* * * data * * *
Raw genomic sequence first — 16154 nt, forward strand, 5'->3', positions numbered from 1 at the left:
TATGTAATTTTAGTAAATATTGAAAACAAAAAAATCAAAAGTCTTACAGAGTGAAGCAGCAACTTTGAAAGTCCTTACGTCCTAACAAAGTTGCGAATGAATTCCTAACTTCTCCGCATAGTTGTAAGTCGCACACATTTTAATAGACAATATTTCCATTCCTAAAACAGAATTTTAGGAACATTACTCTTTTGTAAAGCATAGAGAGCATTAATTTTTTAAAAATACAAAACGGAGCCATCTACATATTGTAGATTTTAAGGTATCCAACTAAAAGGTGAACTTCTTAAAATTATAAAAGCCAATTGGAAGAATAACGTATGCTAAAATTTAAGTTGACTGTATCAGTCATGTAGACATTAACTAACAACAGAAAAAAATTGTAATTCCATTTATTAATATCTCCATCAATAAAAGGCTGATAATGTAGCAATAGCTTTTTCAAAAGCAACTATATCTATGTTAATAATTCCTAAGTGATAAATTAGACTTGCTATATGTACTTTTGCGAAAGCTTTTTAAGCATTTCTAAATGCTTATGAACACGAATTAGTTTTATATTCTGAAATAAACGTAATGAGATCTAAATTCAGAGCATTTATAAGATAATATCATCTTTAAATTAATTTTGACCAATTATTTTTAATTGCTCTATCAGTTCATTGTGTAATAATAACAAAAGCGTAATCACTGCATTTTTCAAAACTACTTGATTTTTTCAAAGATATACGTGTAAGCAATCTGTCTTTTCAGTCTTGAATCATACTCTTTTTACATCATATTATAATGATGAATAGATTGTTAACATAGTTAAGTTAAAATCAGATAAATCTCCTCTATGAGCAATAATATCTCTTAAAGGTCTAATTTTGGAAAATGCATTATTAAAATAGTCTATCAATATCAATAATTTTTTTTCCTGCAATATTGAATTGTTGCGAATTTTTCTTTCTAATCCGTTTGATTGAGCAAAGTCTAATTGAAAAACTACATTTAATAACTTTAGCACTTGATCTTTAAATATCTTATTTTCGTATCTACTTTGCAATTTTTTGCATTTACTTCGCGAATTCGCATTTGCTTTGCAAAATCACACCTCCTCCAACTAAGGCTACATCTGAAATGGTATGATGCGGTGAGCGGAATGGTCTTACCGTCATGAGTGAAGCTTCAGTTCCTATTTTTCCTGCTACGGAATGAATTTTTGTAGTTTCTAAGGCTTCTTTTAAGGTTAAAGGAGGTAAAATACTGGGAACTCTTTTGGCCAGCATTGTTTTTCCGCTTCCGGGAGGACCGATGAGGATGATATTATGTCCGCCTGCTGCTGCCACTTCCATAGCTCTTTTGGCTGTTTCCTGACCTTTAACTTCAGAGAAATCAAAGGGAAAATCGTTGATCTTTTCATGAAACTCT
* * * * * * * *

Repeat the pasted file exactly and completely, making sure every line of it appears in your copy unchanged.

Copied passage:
Raw genomic sequence first — 16154 nt, forward strand, 5'->3', positions numbered from 1 at the left:
TATGTAATTTTAGTAAATATTGAAAACAAAAAAATCAAAAGTCTTACAGAGTGAAGCAGCAACTTTGAAAGTCCTTACGTCCTAACAAAGTTGCGAATGAATTCCTAACTTCTCCGCATAGTTGTAAGTCGCACACATTTTAATAGACAATATTTCCATTCCTAAAACAGAATTTTAGGAACATTACTCTTTTGTAAAGCATAGAGAGCATTAATTTTTTAAAAATACAAAACGGAGCCATCTACATATTGTAGATTTTAAGGTATCCAACTAAAAGGTGAACTTCTTAAAATTATAAAAGCCAATTGGAAGAATAACGTATGCTAAAATTTAAGTTGACTGTATCAGTCATGTAGACATTAACTAACAACAGAAAAAAATTGTAATTCCATTTATTAATATCTCCATCAATAAAAGGCTGATAATGTAGCAATAGCTTTTTCAAAAGCAACTATATCTATGTTAATAATTCCTAAGTGATAAATTAGACTTGCTATATGTACTTTTGCGAAAGCTTTTTAAGCATTTCTAAATGCTTATGAACACGAATTAGTTTTATATTCTGAAATAAACGTAATGAGATCTAAATTCAGAGCATTTATAAGATAATATCATCTTTAAATTAATTTTGACCAATTATTTTTAATTGCTCTATCAGTTCATTGTGTAATAATAACAAAAGCGTAATCACTGCATTTTTCAAAACTACTTGATTTTTTCAAAGATATACGTGTAAGCAATCTGTCTTTTCAGTCTTGAATCATACTCTTTTTACATCATATTATAATGATGAATAGATTGTTAACATAGTTAAGTTAAAATCAGATAAATCTCCTCTATGAGCAATAATATCTCTTAAAGGTCTAATTTTGGAAAATGCATTATTAAAATAGTCTATCAATATCAATAATTTTTTTTCCTGCAATATTGAATTGTTGCGAATTTTTCTTTCTAATCCGTTTGATTGAGCAAAGTCTAATTGAAAAACTACATTTAATAACTTTAGCACTTGATCTTTAAATATCTTATTTTCGTATCTACTTTGCAATTTTTTGCATTTACTTCGCGAATTCGCATTTGCTTTGCAAAATCACACCTCCTCCAACTAAGGCTACATCTGAAATGGTATGATGCGGTGAGCGGAATGGTCTTACCGTCATGAGTGAAGCTTCAGTTCCTATTTTTCCTGCTACGGAATGAATTTTTGTAGTTTCTAAGGCTTCTTTTAAGGTTAAAGGAGGTAAAATACTGGGAACTCTTTTGGCCAGCATTGTTTTTCCGCTTCCGGGAGGACCGATGAGGATGATATTATGTCCGCCTGCTGCTGCCACTTCCATAGCTCTTTTGGCTGTTTCCTGACCTTTAACTTCAGAGAAATCAAAGGGAAAATCGTTGATCTTTTCATGAAACTCT